Independent probe into MTR’s Sha Tin-Central rail link platform scandal possible, Hong Kong No 2 official Matthew Cheung says
The chief secretary also spoke up for the transport minister, saying he did not know about a subcontractor’s request for a meeting that critics allege could have shed light on the scandal earlier
The government is considering establishing a judge-led committee to investigate the HK$97.1 billion (US$12 billion) Sha Tin-Central rail link’s corner-cutting scandal, Hong Kong’s No 2 official said, as lawmakers intensified calls for action against the MTR Corporation.
“The government does not rule out conducting an independent investigation,” Chief Secretary Matthew Cheung Kin-chung said on Saturday, adding that the public would be informed when it made a decision.
Five lawmakers from both sides of the political divide had earlier on Saturday urged Chief Executive Carrie Lam Cheng Yuet-ngor to launch an independent inquest into the rail giant’s lapses in documenting faulty work in the city’s most expensive rail project to date.
Last week, the semi-privatised corporation admitted a subcontractor cut corners when carrying out its HK$5.2 billion contract to build platforms under the existing Hung Hom station for the new rail link.
It subsequently named Fang Sheung Construction as the culprit, saying its workers cut steel bars used in construction to fake proper installation in September 2015, when they should have been screwed by hand into couplers on the platforms. The fault was rectified in August 2016.
Fang Sheung is voluntarily registered with the Construction Industry Council as a subcontractor specialising in “reinforcement bar fixing”. It was hired by Leighton Contractors (Asia), which won the main contract for the rail link project in 2013.
The MTR Corporation is due to release findings from its own probe next Friday, after the government demanded it do so and also arrange for an independent expert to conduct load testing on the platforms.
MTR Corp had vowed to take legal action if any evidence of fraud was uncovered, as it fended off accusations last week of a cover-up.
But on a Saturday morning radio show, pro-establishment lawmakers Michael Tien Puk-sun and Tony Tse Wai-chuen, alongside Democratic Party’s Helena Wong Pik-wan, insisted an independent investigation was necessary.
The heads of Legco’s transport panel – Democratic Alliance for the Betterment and Progress of Hong Kong lawmaker Ben Chan Han-pan and Democratic Party legislator Lam Cheuk-ting – took the same stance on a separate programme.
“You can clearly see that the government’s monitoring of the MTR Corp is ‘left hand passing to the right’ – if you sign off [on a project], I’ll do so too,” Tien said, adding that the same could be true with the rail giant’s relationship with Leighton Contractors (Asia).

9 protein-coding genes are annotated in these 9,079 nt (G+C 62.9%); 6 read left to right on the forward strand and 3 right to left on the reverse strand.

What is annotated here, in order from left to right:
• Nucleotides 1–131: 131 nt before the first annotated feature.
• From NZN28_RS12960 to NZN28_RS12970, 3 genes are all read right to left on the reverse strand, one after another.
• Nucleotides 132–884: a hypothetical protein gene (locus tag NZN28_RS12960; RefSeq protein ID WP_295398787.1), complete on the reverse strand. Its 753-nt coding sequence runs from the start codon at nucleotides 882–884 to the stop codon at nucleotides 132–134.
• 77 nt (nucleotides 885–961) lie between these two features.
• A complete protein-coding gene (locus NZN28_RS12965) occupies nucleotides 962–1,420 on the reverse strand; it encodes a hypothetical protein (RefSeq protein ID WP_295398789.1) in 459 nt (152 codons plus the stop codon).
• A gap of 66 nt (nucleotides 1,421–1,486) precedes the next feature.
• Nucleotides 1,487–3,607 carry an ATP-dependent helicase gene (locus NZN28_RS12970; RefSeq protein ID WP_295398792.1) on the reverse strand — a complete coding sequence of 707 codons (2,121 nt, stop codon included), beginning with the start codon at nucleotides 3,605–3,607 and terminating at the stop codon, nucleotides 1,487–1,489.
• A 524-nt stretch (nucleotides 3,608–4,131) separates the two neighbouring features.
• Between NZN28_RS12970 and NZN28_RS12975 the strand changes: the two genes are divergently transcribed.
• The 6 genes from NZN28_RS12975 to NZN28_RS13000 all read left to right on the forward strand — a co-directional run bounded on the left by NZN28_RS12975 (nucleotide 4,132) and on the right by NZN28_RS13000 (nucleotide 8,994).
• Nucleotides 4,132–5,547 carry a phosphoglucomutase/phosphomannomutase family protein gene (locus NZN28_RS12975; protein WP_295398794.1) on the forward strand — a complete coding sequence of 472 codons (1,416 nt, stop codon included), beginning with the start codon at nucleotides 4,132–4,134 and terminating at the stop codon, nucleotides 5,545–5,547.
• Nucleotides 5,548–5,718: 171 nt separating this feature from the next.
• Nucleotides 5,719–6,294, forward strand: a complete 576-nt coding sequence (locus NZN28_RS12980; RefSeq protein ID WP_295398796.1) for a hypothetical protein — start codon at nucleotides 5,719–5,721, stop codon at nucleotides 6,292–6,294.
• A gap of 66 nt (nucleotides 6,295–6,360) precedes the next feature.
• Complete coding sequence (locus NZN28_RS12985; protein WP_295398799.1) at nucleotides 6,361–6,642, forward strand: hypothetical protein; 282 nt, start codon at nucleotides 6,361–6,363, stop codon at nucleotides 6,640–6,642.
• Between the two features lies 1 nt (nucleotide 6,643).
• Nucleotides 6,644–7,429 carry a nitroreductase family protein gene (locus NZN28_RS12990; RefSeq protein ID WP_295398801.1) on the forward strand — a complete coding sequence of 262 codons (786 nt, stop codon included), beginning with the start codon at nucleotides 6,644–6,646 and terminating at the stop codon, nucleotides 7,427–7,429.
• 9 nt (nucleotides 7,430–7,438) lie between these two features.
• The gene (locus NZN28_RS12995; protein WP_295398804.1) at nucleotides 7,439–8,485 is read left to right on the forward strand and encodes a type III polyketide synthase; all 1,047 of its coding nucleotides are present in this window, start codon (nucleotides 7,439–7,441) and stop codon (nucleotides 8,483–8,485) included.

The city has set up committees in the past to review major incidents involving public safety, including after the 2012 Lamma ferry disaster that killed 39 people, the 2015 lead-in-water scandal in public housing estates and most recently, after a horrific bus accident in Tai Po that claimed 19 lives in February this year.
Wong also stressed the need for lawmakers to conduct a parallel investigation in the Legislative Council, though this move was not supported by the pro-establishment camp. Localist lawmaker Cheng Chung-tai’s motion to set up a select committee to investigate the incident was shot down in a Legco House Committee meeting on Friday.
On Saturday, Cheung also spoke up for transport chief Frank Chan Fan, whom he said “really didn’t know” about a request made by Leighton’s subcontractor’s, China Technology Corp, for a meeting with officials last year.
The Transport and Housing Bureau earlier said the faulty steel bars incident was not reported to them but confirmed on Saturday morning that China Technology Corp, tasked with concrete pouring after the installation of the bars, had on September 15 last year requested a meeting with the bureau’s Highways Department, Leighton and the MTR Corp.
However, the subcontractor gave no specific details about the meeting agenda and then mysteriously withdrew its request three days later, saying the issue had been “resolved”. The bureau asked MTR Corp about the matter, but the rail company said it needed more information before it could comment.
“As China Technology Corp did not provide relevant information at the time, the Highways Department could not follow up,” the bureau spokesman said.
In a press statement issued on Saturday night, the bureau added that as the meeting was on “technical issues”, Chan was not informed about it.
When it was contacted by the Post, a representative of China Technology Corp said its role in the project ended in February last year but it did “outstanding works and defect rectification” in September.
He said: “We were at that moment ready to be fully demobilised … when Leighton was keeping ‘arrogant mode’ [and] denying everything, we thus [proposed] a joint meeting to settle the scandal properly.”
But Leighton’s “top figures” instead called for meeting with the subcontractor’s managing director, the spokesman continued, and they“agreed [on] certain remedial procedures to settle the scandal”. “However, we are not certain if the remedial works [has been carried out] yet,” he said.
The Sha Tin-Central line has been troubled by cost overruns and delays. Services on the Tuen Ma line are due to begin in 2019, and on the cross-harbour section between Hung Hom and Admiralty in 2021.